Williams River (Vermont)

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Brockways Mills Falls as seen from the Green Mountain Flyer excursion train. On the Williams River in Rockingham, VT.
Brockways Mills Gorge, just below the falls, as seen from the Green Mountain Flyer excursion train. On the Williams River in Rockingham, VT.
The new Bartonsville covered bridge, taken from the Green Mountain Flyer excursion train, on the south side of the Williams River.

The Williams River is a 27.0-mile (43.5 km)[1] river in the U.S. state of Vermont. It is a tributary of the Connecticut River. Its watershed covers 117 square miles; land use is about 80% forested and 4% agricultural, and the upper river supports wild brook trout and brown trout.[2]

The river was named for Rev. John Williams of Deerfield, MA. He preached the first Christian sermon in what would become Vermont near the mouth of the river on March 5, 1704.[3] At the time, he and part of his congregation were captives of the French, the Mohawk and the Abenaki after the Deerfield Massacre, being marched from Deerfield, MA to Quebec, Canada.[4]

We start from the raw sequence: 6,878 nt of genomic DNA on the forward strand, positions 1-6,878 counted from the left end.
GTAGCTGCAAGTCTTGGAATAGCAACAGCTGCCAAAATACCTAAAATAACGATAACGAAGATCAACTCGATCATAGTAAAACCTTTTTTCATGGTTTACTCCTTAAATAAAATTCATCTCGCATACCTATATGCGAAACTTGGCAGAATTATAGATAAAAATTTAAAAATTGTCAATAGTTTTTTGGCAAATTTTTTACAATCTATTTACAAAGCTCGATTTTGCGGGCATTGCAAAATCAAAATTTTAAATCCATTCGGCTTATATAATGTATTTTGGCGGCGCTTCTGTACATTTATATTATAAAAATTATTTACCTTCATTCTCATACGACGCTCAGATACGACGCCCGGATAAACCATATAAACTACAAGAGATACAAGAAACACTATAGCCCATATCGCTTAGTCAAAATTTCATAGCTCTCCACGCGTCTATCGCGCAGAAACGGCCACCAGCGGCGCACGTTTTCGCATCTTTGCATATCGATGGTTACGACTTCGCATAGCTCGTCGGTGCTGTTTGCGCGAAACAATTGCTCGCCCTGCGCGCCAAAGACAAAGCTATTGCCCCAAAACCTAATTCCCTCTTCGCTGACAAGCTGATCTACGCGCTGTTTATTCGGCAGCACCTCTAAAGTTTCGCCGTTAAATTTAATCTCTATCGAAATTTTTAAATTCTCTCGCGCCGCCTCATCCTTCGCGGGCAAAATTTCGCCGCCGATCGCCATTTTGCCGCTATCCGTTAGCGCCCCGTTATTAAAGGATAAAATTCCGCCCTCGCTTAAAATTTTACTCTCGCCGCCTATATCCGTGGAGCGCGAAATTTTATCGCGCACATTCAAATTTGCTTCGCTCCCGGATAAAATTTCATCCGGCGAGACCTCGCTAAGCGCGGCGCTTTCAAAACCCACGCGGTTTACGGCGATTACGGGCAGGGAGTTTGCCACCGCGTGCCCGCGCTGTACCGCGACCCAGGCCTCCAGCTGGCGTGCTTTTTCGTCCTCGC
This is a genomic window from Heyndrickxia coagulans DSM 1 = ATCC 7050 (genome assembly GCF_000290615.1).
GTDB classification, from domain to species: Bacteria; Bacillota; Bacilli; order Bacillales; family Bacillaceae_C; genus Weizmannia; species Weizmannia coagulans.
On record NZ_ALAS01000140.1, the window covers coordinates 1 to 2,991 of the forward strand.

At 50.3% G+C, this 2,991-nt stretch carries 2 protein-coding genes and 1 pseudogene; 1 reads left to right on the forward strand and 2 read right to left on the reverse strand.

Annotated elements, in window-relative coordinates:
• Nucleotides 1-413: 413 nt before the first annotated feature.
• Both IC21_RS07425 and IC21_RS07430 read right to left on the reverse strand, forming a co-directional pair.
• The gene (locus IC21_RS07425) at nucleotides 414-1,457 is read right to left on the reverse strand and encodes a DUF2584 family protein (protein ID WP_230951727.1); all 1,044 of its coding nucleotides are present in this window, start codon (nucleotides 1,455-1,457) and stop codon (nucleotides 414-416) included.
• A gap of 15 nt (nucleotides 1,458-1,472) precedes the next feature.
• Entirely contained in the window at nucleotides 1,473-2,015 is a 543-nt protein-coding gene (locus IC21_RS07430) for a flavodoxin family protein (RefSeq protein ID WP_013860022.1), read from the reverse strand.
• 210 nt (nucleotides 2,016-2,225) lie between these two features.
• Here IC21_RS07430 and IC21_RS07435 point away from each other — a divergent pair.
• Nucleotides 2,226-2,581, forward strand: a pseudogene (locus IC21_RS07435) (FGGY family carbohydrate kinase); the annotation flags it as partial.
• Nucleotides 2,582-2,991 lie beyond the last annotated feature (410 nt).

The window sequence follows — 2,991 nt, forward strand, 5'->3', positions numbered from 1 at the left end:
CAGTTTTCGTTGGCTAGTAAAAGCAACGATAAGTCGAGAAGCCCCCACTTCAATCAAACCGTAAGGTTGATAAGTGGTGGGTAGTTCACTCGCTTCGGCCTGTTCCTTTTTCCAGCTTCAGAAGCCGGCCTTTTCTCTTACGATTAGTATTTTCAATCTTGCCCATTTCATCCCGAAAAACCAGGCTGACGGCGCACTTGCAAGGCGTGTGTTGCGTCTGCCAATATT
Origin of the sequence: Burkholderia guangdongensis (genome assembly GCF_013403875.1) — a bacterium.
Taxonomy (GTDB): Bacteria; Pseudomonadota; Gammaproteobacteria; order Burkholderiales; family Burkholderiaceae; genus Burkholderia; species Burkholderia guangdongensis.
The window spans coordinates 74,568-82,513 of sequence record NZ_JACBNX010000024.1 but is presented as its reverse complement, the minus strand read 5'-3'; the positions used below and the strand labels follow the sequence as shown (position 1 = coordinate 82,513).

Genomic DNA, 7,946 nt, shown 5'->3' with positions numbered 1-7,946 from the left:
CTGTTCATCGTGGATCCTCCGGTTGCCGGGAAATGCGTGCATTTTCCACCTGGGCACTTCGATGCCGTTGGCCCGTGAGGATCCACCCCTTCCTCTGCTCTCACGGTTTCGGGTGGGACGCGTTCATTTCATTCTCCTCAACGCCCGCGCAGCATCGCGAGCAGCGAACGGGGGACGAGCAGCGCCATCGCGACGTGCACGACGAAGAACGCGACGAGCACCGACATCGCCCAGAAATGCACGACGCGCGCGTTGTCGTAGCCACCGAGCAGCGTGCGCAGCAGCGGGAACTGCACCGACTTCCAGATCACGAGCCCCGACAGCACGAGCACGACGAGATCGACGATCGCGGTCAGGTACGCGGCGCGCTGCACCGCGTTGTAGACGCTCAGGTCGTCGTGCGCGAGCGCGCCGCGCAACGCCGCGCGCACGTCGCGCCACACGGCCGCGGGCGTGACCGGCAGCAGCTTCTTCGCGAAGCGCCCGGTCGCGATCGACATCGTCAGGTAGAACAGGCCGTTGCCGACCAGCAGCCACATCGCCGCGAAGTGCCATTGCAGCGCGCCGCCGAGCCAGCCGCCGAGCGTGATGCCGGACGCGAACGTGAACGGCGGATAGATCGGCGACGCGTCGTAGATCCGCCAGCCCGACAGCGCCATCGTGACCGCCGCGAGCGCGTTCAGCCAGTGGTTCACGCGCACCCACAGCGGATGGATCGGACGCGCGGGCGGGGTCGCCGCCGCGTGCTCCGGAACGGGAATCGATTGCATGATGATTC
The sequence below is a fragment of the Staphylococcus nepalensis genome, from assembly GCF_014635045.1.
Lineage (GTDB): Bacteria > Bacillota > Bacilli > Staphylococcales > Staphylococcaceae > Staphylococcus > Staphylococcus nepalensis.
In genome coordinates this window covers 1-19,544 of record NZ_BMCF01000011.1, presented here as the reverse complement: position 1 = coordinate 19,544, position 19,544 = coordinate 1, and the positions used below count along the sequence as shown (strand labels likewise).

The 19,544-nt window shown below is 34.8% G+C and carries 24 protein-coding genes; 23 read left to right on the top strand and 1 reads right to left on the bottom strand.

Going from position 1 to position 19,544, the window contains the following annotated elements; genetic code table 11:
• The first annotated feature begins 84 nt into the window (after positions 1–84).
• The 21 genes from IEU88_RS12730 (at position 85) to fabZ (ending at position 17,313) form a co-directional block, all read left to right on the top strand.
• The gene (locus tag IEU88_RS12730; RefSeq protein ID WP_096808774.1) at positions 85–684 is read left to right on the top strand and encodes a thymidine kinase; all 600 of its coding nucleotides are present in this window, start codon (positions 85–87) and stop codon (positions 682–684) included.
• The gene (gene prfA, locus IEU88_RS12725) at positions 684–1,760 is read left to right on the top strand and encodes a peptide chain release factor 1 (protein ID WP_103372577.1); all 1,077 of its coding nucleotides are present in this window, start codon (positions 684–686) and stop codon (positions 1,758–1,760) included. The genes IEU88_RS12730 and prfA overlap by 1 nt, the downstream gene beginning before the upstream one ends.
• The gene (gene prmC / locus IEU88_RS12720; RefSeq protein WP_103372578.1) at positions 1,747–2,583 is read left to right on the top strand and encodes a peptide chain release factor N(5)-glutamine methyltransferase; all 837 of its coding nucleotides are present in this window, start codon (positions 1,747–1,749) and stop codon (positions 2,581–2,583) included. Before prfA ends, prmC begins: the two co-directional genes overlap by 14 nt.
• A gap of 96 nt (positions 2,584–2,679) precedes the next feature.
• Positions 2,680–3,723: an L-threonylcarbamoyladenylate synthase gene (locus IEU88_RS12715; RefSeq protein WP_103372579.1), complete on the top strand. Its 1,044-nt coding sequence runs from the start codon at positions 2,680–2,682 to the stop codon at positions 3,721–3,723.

The Williams River rises in the northern part of the town of Andover and flows east through a corner of Ludlow and into Chester, where it turns southeast. Then river flows in a narrow valley near Vermont Route 103 between rolling hills into the town of Rockingham, where it joins the Connecticut River at Herricks Cove. Its watershed lies south of the Black River watershed, which includes most of Springfield, and north of the Saxtons River watershed. In Rockingham it flows over Brockways Mills Falls [5] and through the gorge below them, and is crossed by the Bartonsville Covered Bridge that was washed away in Hurricane Irene in August 2011, rebuilt in 2012, and reopened in January 2013.

The river is a target for prospectors who can be seen panning for placer gold, south of the Town of Ludlow, near the site of the Rio Tinto open-pit talc mine.

See also[edit]


  1. ^ U.S. Geological Survey. National Hydrography Dataset high-resolution flowline data. The National Map, accessed April 1, 2011
  2. ^ Williams River basin summary http://www.vermontconservation.org/Basin-11/Williams-River-Summary.html
  3. ^ Hayes, Lyman S. 1907. History of the Town of Rockingham, Vermont: Including the Villages of Bellows Falls, Saxtons River, Rockingham, Cambridgeport and Bartonsville, 1753-1907, with Family Genealogies. Published by Bellows Falls, VT. Retrieved 6-12-14 at https://play.google.com/books/reader?id=ULmlDG8KLjYC&printsec=frontcover&output=reader&authuser=0&hl=en&pg=GBS.PA2
  4. ^ Williams, Stephen. 1837. A Biographical Memoir of the Rev. John Williams, First Minister of Deerfield, MA. C.J.J. Ingersoll, Greenfield, MA. Retrieved 6-12-14 from https://archive.org/stream/abiographicalme00willgoog#page/n46/mode/2up
  5. ^ Waterfalls of the Northeastern United States http://www.northeastwaterfalls.com/database.php?browse=st&sort=VT

Coordinates: 43°20′11″N 72°40′28″W / 43.3363953°N 72.6745717°W / 43.3363953; -72.6745717